Pyramidal neurons of granular prefrontal cortex of the galagoComplexity in evolution of the psychic cell in primates.код для вставкиСкачать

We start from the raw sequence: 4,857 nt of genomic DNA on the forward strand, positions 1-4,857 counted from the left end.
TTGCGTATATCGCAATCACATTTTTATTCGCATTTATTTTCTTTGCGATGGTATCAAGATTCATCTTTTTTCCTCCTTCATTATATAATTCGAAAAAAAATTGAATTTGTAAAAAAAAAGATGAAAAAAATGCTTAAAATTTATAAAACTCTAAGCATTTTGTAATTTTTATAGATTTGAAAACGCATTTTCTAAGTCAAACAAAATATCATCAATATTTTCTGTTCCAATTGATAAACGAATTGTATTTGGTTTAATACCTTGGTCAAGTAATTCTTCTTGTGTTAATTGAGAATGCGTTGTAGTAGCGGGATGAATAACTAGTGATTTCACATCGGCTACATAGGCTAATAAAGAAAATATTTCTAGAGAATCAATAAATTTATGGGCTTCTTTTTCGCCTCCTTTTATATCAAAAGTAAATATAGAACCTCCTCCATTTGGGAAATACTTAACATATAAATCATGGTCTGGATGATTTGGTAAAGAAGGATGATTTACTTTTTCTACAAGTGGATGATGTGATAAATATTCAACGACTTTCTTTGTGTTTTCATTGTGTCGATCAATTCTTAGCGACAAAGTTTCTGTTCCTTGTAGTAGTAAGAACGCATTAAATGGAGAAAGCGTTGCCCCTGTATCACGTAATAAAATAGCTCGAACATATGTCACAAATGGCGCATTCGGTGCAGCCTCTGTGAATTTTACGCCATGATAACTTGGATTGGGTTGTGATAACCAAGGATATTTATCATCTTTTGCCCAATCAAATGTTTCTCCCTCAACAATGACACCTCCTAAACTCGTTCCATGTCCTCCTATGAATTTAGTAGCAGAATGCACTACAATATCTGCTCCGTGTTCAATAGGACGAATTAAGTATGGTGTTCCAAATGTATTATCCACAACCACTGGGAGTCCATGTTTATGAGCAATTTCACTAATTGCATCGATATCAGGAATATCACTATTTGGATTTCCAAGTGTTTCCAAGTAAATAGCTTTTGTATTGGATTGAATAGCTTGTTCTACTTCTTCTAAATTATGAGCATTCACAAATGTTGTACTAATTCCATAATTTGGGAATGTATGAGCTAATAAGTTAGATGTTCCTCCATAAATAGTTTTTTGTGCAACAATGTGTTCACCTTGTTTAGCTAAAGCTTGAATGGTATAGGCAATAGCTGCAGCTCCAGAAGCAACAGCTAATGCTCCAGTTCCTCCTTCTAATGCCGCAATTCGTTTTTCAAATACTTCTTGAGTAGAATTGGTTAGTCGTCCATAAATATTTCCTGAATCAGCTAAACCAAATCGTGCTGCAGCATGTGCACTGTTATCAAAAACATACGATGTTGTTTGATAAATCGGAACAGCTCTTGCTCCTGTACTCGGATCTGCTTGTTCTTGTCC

THE ANATOMICAL RECORD PART A 285A:610 – 618 (2005) Pyramidal Neurons of Granular Prefrontal Cortex of the Galago: Complexity in Evolution of the Psychic Cell in Primates GUY N. ELSTON,1* ALEJANDRA ELSTON,1 VIVIEN CASAGRANDE,2 AND JON H. KAAS3 1 Vision, Touch and Hearing Research Centre, School of Biomedical Sciences & Queensland Brain Institute, University of Queensland, Queensland, Australia 2 Department of Cell and Developmental Biology, Vanderbilt University, Nashville, Tennessee 3 Department of Psychology, Vanderbilt University, Nashville, Tennessee ABSTRACT Typically, cognitive abilities of humans have been attributed to their greatly expanded cortical mantle, granular prefrontal cortex (gPFC) in particular. Recently we have demonstrated systematic differences in microstructure of gPFC in different species. Speciﬁcally, pyramidal cells in adult human gPFC are considerably more spinous than those in the gPFC of the macaque monkey, which are more spinous than those in the gPFC of marmoset and owl monkeys. As most cortical dendritic spines receive at least one excitatory input, pyramidal cells in these different species putatively receive different numbers of inputs. These differences in the gPFC pyramidal cell phenotype may be of fundamental importance in determining the functional characteristics of prefrontal circuitry and hence the cognitive styles of the different species. However, it remains unknown as to why the gPFC pyramidal cell phenotype differs between species. Differences could be attributed to, among other things, brain size, relative size of gPFC, or the lineage to which the species belong. Here we investigated pyramidal cells in the dorsolateral gPFC of the prosimian galago to extend the basis for comparison. We found these cells to be less spinous than those in human, macaque, and marmoset. © 2005 Wiley-Liss, Inc. Key words: striate; extrastriate; cortex; dendrite; spine; Lucifer yellow Pyramidal cells in the cerebral cortex vary in size, branching pattern, spine density, and the total number of dendritic spines (Lund et al., 1993; Elston and Rosa, 1997, 1998, 2000; Elston et al., 1999a, 1999b; Elston, 2000, 2003a; Jacobs et al., 2001). These structural differences are thought to inﬂuence sampling geometry, compartmentalization of processing, cooperativity between inputs, and the total number of excitatory inputs integrated within their arbors (for reviews, see Jacobs and Scheibel, 2002; Elston, 2003b, 2003c). In addition, marked differences have been reported in the patterns of axon projections of pyramidal cells in different cortical areas and species (Bugbee and Goldman-Rakic, 1983; Preuss and Goldman-Rakic, 1991; Lund et al., 1993). © 2005 WILEY-LISS, INC. In a series of studies, we have attempted to correlate the relationship between pyramidal cell structure, patterns of Grant sponsor: the J.S. McDonnell Foundation; Grant sponsor: the Australian National Health and Medical Research Council. *Correspondence to: Guy N. Elston, Vision, Touch and Hearing Research Centre, School of Biomedical Sciences, University of Queensland, Queensland, 4072, Australia. Fax: 61-7-33654522. E-mail: [email protected] Received 3 August 2004; Accepted 5 January 2005 DOI 10.1002/ar.a.20198 Published online 23 May 2005 in Wiley InterScience (www.interscience.wiley.com). PYRAMIDAL CELLS IN GALAGO PFC Fig. 1. A: Photomicrograph of a sagittal section of the galago brain illustrating, in particular, cytoarchitecture in the frontal and parietal lobes. Higher-power micrographs highlight differences in the cytoarchitecture between (B) granular prefrontal cortex, (C) premotor cortex, and (D) the primary motor area. connectivity, and function. These studies were focused primarily in visual cortex, where a great deal is known about the response properties of neurons and visual function. These studies revealed systematic differences in pyramidal cell structure in visual cortical areas, which parallel systematic differences in their function (for reviews, see Elston, 2003b, 2003c). For example, there is a consistent trend for pyramidal cells of progressively more complex structure with anterior progression through occipitotemporal cortical areas, which parallel differences in their functional complexity and discharge properties. Systematic differences in pyramidal cell structure in somatosensory, motor, and limbic cortex also parallel functional specializations of neurons contained within (Elston and Rockland, 2002; Elston et al., 2005a). In the present investigation, we extend our studies of pyramidal cell structure in prefrontal cortex. Presently available data reveal that pyramidal cells in adult human granular prefrontal cortex (gPFC) are considerably more branched and more spinous than those in gPFC of the macaque monkey, which are more branched and more spinous than those in gPFC of marmoset and owl monkeys. These data suggest that pyramidal cells in human receive more excitatory inputs than those in the macaque monkey and compartmentalize these inputs to a greater degree. Thus, the functional capacity of the individual cells is likely to be greater in human than in macaque- 611 Fig. 2. Photomicrograph of the lateral aspect of the brain of the human, macaque monkey, marmoset monkey, owl monkey, and galago. The extent of granular prefrontal cortex is represented by stipple. Scale bar ⫽ 2 cm for human and 1 cm for all other species. ,greater in macaque than owl monkey, and so on (cf Poirazi and Mel, 2001). These data led us to question how specialization in pyramidal cell structure observed in extant species may have evolved. Presently available data in humans, macaques, marmosets, and owl monkeys suggest at least two possibilities. Differences in the gPFC pyramidal cell phenotype could vary between different primate lineages; for example, highly complex pyramidal cell structure may be restricted to simians or anthropoids. Alternatively, the structural complexity of gPFC pyramidal cells may reﬂect the extent of gPFC expansion, irrespective of lineage. In a bid to test these two possibilities, we studied pyramidal cell structure in the galago, a prosimian primate with a well-developed gPFC (Fig. 1). The lorisiform prosimians, which include the galago, have been separated from the simian lineage for over 50 million years (Martin, 1990). Importantly, the galago has a smaller granular prefrontal cortex than that in the marmoset (Fig. 2) (Preuss and Goldman-Rakic, 1991). Consequently, if pyramidal cells in the gPFC of the galago are less branched and less spinous than those in the marmoset, the complexity of the gPFC pyramidal cell phenotype is likely to reﬂect the relative expansion of gPFC. Alternatively, if pyramidal cells in the gPFC of the galago are more branched and more spinous than those in the marmoset, other features are likely to inﬂuence the cell phenotype. MATERIALS AND METHODS Galagos used in the present study (G1 and G2, 3.5 and 4 year old males, respectively) were the same as those 612 ELSTON ET AL. Fig. 3. Schematic of the galago brain and various cortical areas that have been identiﬁed by cyto- and myelarchitectonic, connectional, and mapping experiments. Note the motor areas that have been identiﬁed in the frontal lobe, including the primary (M1), supplementary (SMA), premotor dorsal (PMD), premotor ventral (PMV) areas. Anterior to the arcuate sulcus lies the granular prefrontal cortex, which includes the region of cortex extending from the frontal eye ﬁeld (FEF) to the frontal pole. Neurons were injected in gPFC in both cases; however, the exact location in which neurons were injected varied slightly between galago 1 (G1) and galago 2 (G2). Modiﬁed from Kaas (2003). used in a previous study (Elston et al., 2005b). Brieﬂy, animals were overdosed with sodium pentobarbitone and perfused with 0.95% saline in PB (0.1 M phosphate buffer, pH 7.2), followed by 4% paraformaldehyde in PB. Cortices were ﬂat-mounted and left in the 4% paraformaldehyde in PB for 12 hr at 4°C. Blocks including the entire frontal lobe were cut tangentially to the cortical surface and were sectioned (250 m) with the aid of a Vibratome. The region corresponding to dorsolateral granular prefrontal cortex, anterior and medial to the frontal eye ﬁeld (Wu et al., 2000; Wu and Kaas, 2003), was selected for study (Fig. 3). Individual neurons were visualized under ﬂuorescence excitation by ﬁrst prelabeling the sections with 10⫺5 mol/L 4,6-diamidino-2-phenylindole (D9542; Sigma) in PB. Cells were injected [8% Lucifer Yellow (L-0259; Sigma) in 0.1 M Tris buffer; pH 7.4] at the base of layer III. Because of the presence of a distinct granular layer (e.g., Fig. 1B) in the PFC of the galago [by deﬁnition prefrontal cortex is granular (Brodmann, 1913)], it was relatively easy to identify layer III and inject cells at the base of layer III. Three criteria are used to determine that cells are injected at the base of layer III. In the ﬁrst instance, the unprocessed serial tangential sections cut from the ﬂat-mounted blocks are placed on a black background and their color com- pared: supragranular sections are much whiter than the granular and infragranular sections. Second, the density of cell bodies clearly differs between supragranular, granular, and infragranular sections when visualized under UV excitation (e.g., see Fig. 3 of Elston and Rosa, 1997), allowing distinction between these layers. Third, by injecting cells in successive sections, it is easy to distinguish and identify the section that contains the granular layer by cell type. In addition, the base of layer III is relatively easily detected while injecting as the transition between layers III and IV can be detected visually while injecting. Following cell injection, the tissue was processed with an antibody to Lucifer Yellow (LY) for 5 days at a concentration of 1:400,000 in stock solution [2% bovine serum albumin (Sigma A3425), 1% Triton X-100 (BDH 30632), 5% sucrose in 0.1 mol/l phosphate buffer]. Anti-LY was detected by a species-speciﬁc biotinylated secondary antibody (Amersham RPN 1004; 1:200 in stock solution for 2 hr), followed by a biotin-horseradish peroxidase complex (Amersham RPN1051; 1:200 in 0.1 mol/l phosphate buffer). Labeling was revealed using 3,3⬘-diaminobenzidine (DAB; Sigma D 8001; 1:200 in 0.1 mol/l phosphate buffer) as the chromogen (for details of cell, ﬁlling, immunohistochemical processing, conﬁrmation of the laminar lacoation of injected neurons, and methods of quantiﬁcation, see Elston and Rosa, 1997, 1998). Cells were reconstructed from the 250 m thick slices. Neurons that had an unambiguous apical dendrite were located at the base of layer III and had the complete basal dendritic arbor contained within the section were drawn with the aid of a camera lucida attachment coupled to a Zeiss Axioplan microscope. A polygon joining the outermost distal tips of the basal dendrites was drawn over each cell and the area contained within was determined with the aid of NIH Image (Elston and Rosa, 1997). Complexity of the dendritic branching structure was quantiﬁed by Sholl analysis (Sholl, 1953). Spine density was determined as a function of distance from the cell body to the distal tips of the dendrites for complete reconstructions of 10 randomly selected horizontally projecting basal dendrites of different pyramidal cells (e.g., Eayrs and Goodhead, 1959; Valverde, 1967; Elston, 2001). Correction factors used in Golgi studies when quantifying spines (e.g., Feldman and Peters, 1979) were not used in the present study as the DAB reaction product allows the visualization of spines that issue from the underside of dendrites. No distinction was made between the different types of spines: stubby, mushroom, and thin spines were all included in the counts. The tangential dimension of somata was determined using standard features of NIH Image. The total number of spines located in the basal dendritic arbor of the average pyramidal cell was calculated by multiplying the average number of dendritic branches per Sholl annul by the average spine density for the corresponding annul and summing over all successive annuls included in the dendritic arbor (see Elston, 2001). RESULTS Ninety-six neurons were injected at the base of layer III in dorsolateral prefrontal cortex (59 in B1 and 37 in G2), 47 of which were included for analyses according to selection criteria outlined in the Materials and Methods section (20 in G1 and 27 in G2). We made no attempt to determine which prefrontal areas these cells were sampled from, but it was likely that a large portion of them were sampled PYRAMIDAL CELLS IN GALAGO PFC 613 Fig. 4. Photomicrographs of the basal dendritic arbors pyramidal cells injected with Lucifer Yellow at the base of layer III in the dorsolateral granular prefrontal cortex that were processed for a light-stable DAB reaction product. Scale bar ⫽ 50 m. anterior to the frontal eye ﬁeld (FEF; Fig. 4). Data for these cells was compared with those of the primary (V1), second (V2), dorsolateral (DL), and inferotemporal (IT) visual areas sampled in the same hemisphere of these animals (Elston et al., 2005b). Basal Dendritic Arbor Size In galago 1, the average size of the basal dendritic arbors of layer III pyramidal cells was 91.3 ⫾ 4.97 ⫻ 103 m2 (mean ⫾ standard error) and that in galago 2 was 118 ⫾ 4.32 ⫻ 103 m2 (Fig. 5). In both animals, the arbors of layer III pyramidal cells in gPFC were larger than those of cells in V1, V2, and DL. One-way analyses of variance revealed these differences to be signiﬁcant in both G1 (F(4,85) ⫽ 17.8; P ⬍ 0.001) and G2 (F(3,71) ⫽ 78.8; P ⬍ 0.001). Complexity of Basal Dendritic Arbors Cells in PFC had a peak dendritic complexity of 27.1 ⫾ 3.49 (mean ⫾ SEM) in G1 and 27.9 ⫾ 3.67 in G2 (Fig. 5). Repeated-measures ANOVAs revealed the branching patterns of cells to be signiﬁcantly different between cortical areas in G1 (intercept, F(1,81) ⫽ 700, P ⬍ 0.001; cortical area, F(4,81) ⫽ 32.8, P ⬍ 0.001) and G2 (intercept, F(1, 68) ⫽ 1351, P ⬍ 0.001; cortical area, F(3,68) ⫽ 53.2, P ⬍ 0.001). The number of branches in the basal dendritic arbors of neurons in PFC was higher than that in V1, V2, and DL but lower than that in IT (Fig. 5). Spine Densities of Basal Dendrites The peak average spine density in G1 was 15.7 ⫾ 3.02 (mean ⫾ SD) at a distance of 101–110 m from the cell body. That in G2 was 16.0 ⫾ 2.79 at the same distance from the cell body (Fig. 5). Repeated-measures ANOVAs revealed a signiﬁcant difference in the distribution of spines along the dendrites of pyramidal cells in G1 (intercept, F(1,32) ⫽ 707.8, P ⬍ 0.001; cortical area, F(4,32) ⫽ 57.3, P ⬍ 0.001) and G2 (intercept, F(1,36) ⫽ 1.62 ⫻ 103, P ⬍ 0.001; cortical area, F(3,36) ⫽ 112.3, P ⬍ 0.001). Posthoc analysis revealed that spine density was higher in 614 ELSTON ET AL. Fig. 5 PYRAMIDAL CELLS IN GALAGO PFC 615 Fig. 6. Estimates of the total number of spines in the basal dendritic arbor of the average pyramidal cell in granular prefrontal cortex in the young mature adult galago, marmoset monkey, macaque monkey, and human. Note that there is a trend for a systematic increase in the total number of spines in the basal dendritic arbor of pyramidal cells with increasing size of gPFC. Individual values obtained from G1 and G2 are illustrated as individual columns headed galago (left and right column, respectively). Relative interindividual differences in the pyramidal cell phenotype in gPFC of the galago may be attributable to differences in the age of the animals (3.5 vs. 4 years old), the differing gender of the animals, or reﬂect natural variation or differences in the region from where cells were sampled. Data from Aotus (Elston, 2003a) are not compared here because of the marked difference in the age of the animal from which those data were sampled. PFC than all other areas sampled in both G1 and G2. By multiplying the spine density, averaged over 25 m segments of dendrite, by the number of branches recorded over the corresponding segment, we were able to estimate the total number of dendritic spines in the basal dendritic arbor of the average layer III pyramidal neuron. In galago 1, the average cell had 3,219 spines in its basal dendritic arbor, which in galago 2 had 3,759 spines (Fig. 6). ramidal cells has been quantiﬁed and compared with that of pyramidal cells in other cortical areas sampled from the same cortical hemisphere. This comparative approach has revealed new insights into specialization of the pyramidal cell phenotype in the granular prefrontal cortex of different primate species. The results of earlier studies suggested that the highly complex phenotype reported in gPFC of humans and macaque monkeys may be restricted to higher primates. The present data are consistent with this theory. By quantifying the differences in pyramidal cell structure in different species, we are gaining new insight into the thinking of Ramon y Cajal (1893) when, based on his comparative data, he concluded that the pyramidal cell is the “psychic cell.” Our ﬁndings suggest that specializaton of pyramidal cell phenotype may be an important factor during the evolution of increasingly complex intellect in primates. How these differences in cortical circuitry may inﬂuence cognitive style, particularly that in primates, remains to be determined. However, there are multiple converging lines of evidence to suggest a parallel between pyramidal cell structure and cognitive ability. For example, decline in cognitive ability with aging is paralleled by a decrease in dendritic branching and spine loss (Scheibel et al., 1975, 1976; de Brabander et al., 1998; Page et al., 2002) and the relatively impoverished structure of pyramidal cells in the brains of individuals with Down syndrome and fragile X parallel cognitive abilities (Marin-Padilla, 1976; Huttenlocher, 1979; Suetsugu and Mehraein, 1980; Takashima et al., 1981; Leuba, 1983; Hinton et al., 1991; Dierssen et al., 2002; for review, see Kaufmann and Moser, 2000; Dierssen et al., 2003). In addition, pyramidal cells in experimental animals reared in an enriched environment have more complex structure, and the animals perform better on behavioral tasks, than animals that Somal Areas The average size of the somata of layer III pyramidal cells in G1 was 202 ⫾ 44 ⫻ 103 m2 (mean ⫾ standard deviation), and that in G2 was 247 ⫾ 35 ⫻ 103 m2, being on average larger than those of cells in other areas (Fig. 5). One-way analyses of variance revealed these differences to be signiﬁcant in both G1 (F(4,85) ⫽ 18.02; P ⬍ 0.001) and G2 (F(3,71) ⫽ 188; P ⬍ 0.001). Posthoc analysis revealed that cells in PFC had signiﬁcantly larger somata than those in V1, V2, DL, and IT. DISCUSSION The present study is one of several morphological investigations in which the structure of prefrontal cortical py- Fig. 5. A: Frequency histograms of the size of the basal dendritic arbors of layer III pyramidal neurons in the dorsolateral prefrontal cortex (PFC; black) dorsolateral visual area (DL; blue), second visual area (V2; green), and the primary visual area (V1; orange). B: Plots of the number of dendritic intersections of the basal dendrites of pyramidal neurons as determined by Sholl analysis. C: Plots of the number of dendritic spines per 10 m segment of dendrite, as a function of distance from the cell body, in the basal dendritic arbors of layer III pyramidal neurons. D: Frequency histograms of somal areas of pyramidal neurons. Error bars ⫽ standard deviations. 616 ELSTON ET AL. Fig. 8. Graph illustrating the size of granular prefrontal cortex relative to the surface area of the entire cortex of the human, chimpanzee, gibbon, mandril, baboon, macaque monkey, long-tailed monkey, capuchin monkey, marmoset monkey, black lemur, dwarf lemur, fruit bat, dog, cat rabbit, hedgehog, armadillo, and opossum (taken from Brodmann, 1913). Regression analysis revealed that exclusion of the human (long dashed line) and the human and chimpanzee (short dashed line) result in slopes of lesser gradient than regression analysis of all species (solid black line), suggesting disproportionate expansion of gPFC in human and chimpanzee. Fig. 7. Graphs illustrating differences in the number of dendritic branches (top) and spines density (bottom) in the basal dendritic trees of layer III pyramidal cells in granular prefrontal cortex of human (red), macaque monkey (orange), marmoset monkey (blue), and the galago (cream). Data taken from Elston et al. (2001) and the present results. have been reared in a nonenriched environment (e.g., Greenough et al., 1973, 1985; Dierssen et al., 2002; for reviews, see Harris, 1999; Kintsova and Greenough, 1999; Wooley, 1999; Elston and DeFelipe, 2002). While there is a growing body of evidence to suggest a link between pyramidal cell structure and behavioral abilities, less is known as to how aspects of pyramidal cell structure, such as the size or branching pattern of their dendritic arbors, or their spine density, may directly affect cellular and systems function. Our estimates of the number of spines in the basal dendritic trees of layer III pyramidal cells reveal that those in gPFC of the galago are 7 times more spinous than those in its V1, those in macaque gPFC are 17 times more spinous than those in galago V1, and those in human gPFC are on average 30 times more spinous than those in galago V1 (present results; Elston et al., 2001), making it highly likely that cells in these different species receive different numbers of asymmetrical (excitatory) inputs (for reviews, see Elston, 2002, 2003b, 2003c; Jacobs and Scheibel, 2002). In addition, differences in the number of branches may inﬂuence the degree to which processing of these inputs is compartmentalized within the dendritic arbors of pyramidal cells in gPFC of the different species. More spinous cells such as those in gPFC of human, for example, are more branched than the less spinous cells in galago gPFC, imparting different functional capabilities: cells with more dendritic branches have a greater capacity than cells with fewer dendritic branches (e.g., Poirazi and Mel, 2001). Differences in the branching structure also inﬂuence the propagation of in- puts to the soma (Vetter et al., 2001). Furthermore, circuits composed of neurons with complex branching pattern such as those observed in human gPFC, which are also characterized by high spine density (peak of 32.5 ⫾ 1.64 spines per 10 m), have a greater potential for plastic change than circuits composed of less branched cells such as those in galago gPFC with lower spine density (16.0 ⫾ 2.78) (Stepanyants et al., 2002). Differences in the dendritic structure of pyramidal cells in gPFC of different primate species, coupled with differences in patterns of intrinsic connectivity (Bugbee and Goldman-Rakic, 1983; Preuss and Goldman-Rakic, 1991), may inﬂuence the potential for resonant excitation via recurrent collaterals, which is believed to be important in mnemonic processing (for reviews, see Yuste and Tank, 1996; Koch, 1997; Häusser et al., 2000; Magee, 2000; Euler and Denk, 2001; Segev et al., 2001; Wang, 2001). Given the variation in the structural complexity of the mature pyramidal cell phenotype in gPFC of different species (Fig. 7), and the behavioral implications of these differences, it was natural to ask why they occur. One interpretation is that pyramidal cells have become more spinous during expansion of gPFC (Fig. 8). The present data are consistent with this interpretation. For example, gPFC has a surface area of 148 mm2 in marmoset, 1,733 mm2 in macaque, and 39,287 mm2 in man (Brodmann, 1913; for translation, see Elston and Garey, 2004), and complexity of pyramidal cell structure increases through these species. These data may be interpreted as evidence that pyramidal cell structure necessarily becomes more complex during cortical expansion. However, this is not the case. The primary visual area has also undergone considerable expansion in size in primates. That in the macaque (1,102 mm2) is considerably larger than that in galago (343 mm2), which is larger than that in the marmoset (198 mm2) (Brodmann, 1913), yet the number of spines found in the arbors of pyramidal cells in these species does not follow a similar progression [735, 556, and 699, respectively; the ﬁrst number is the average from PYRAMIDAL CELLS IN GALAGO PFC animals RM12, RM13, MF1, and MF2 (Elston et al., 2004a); the second number is the average from animals G1 and G2 (Elston et al., 2004b); the third number is the average from animal BS10 (Elston et al., 1999b)]. Thus, it appears as though circuitry or, more speciﬁcally, pyramidal cell structure has evolved differently in V1 and gPFC. In future studies, it will be worthwhile to study the apical dendrites of these neurones, as well as pyramidal cells in other cortical layers (e.g., Elston and Rosa, 2000). 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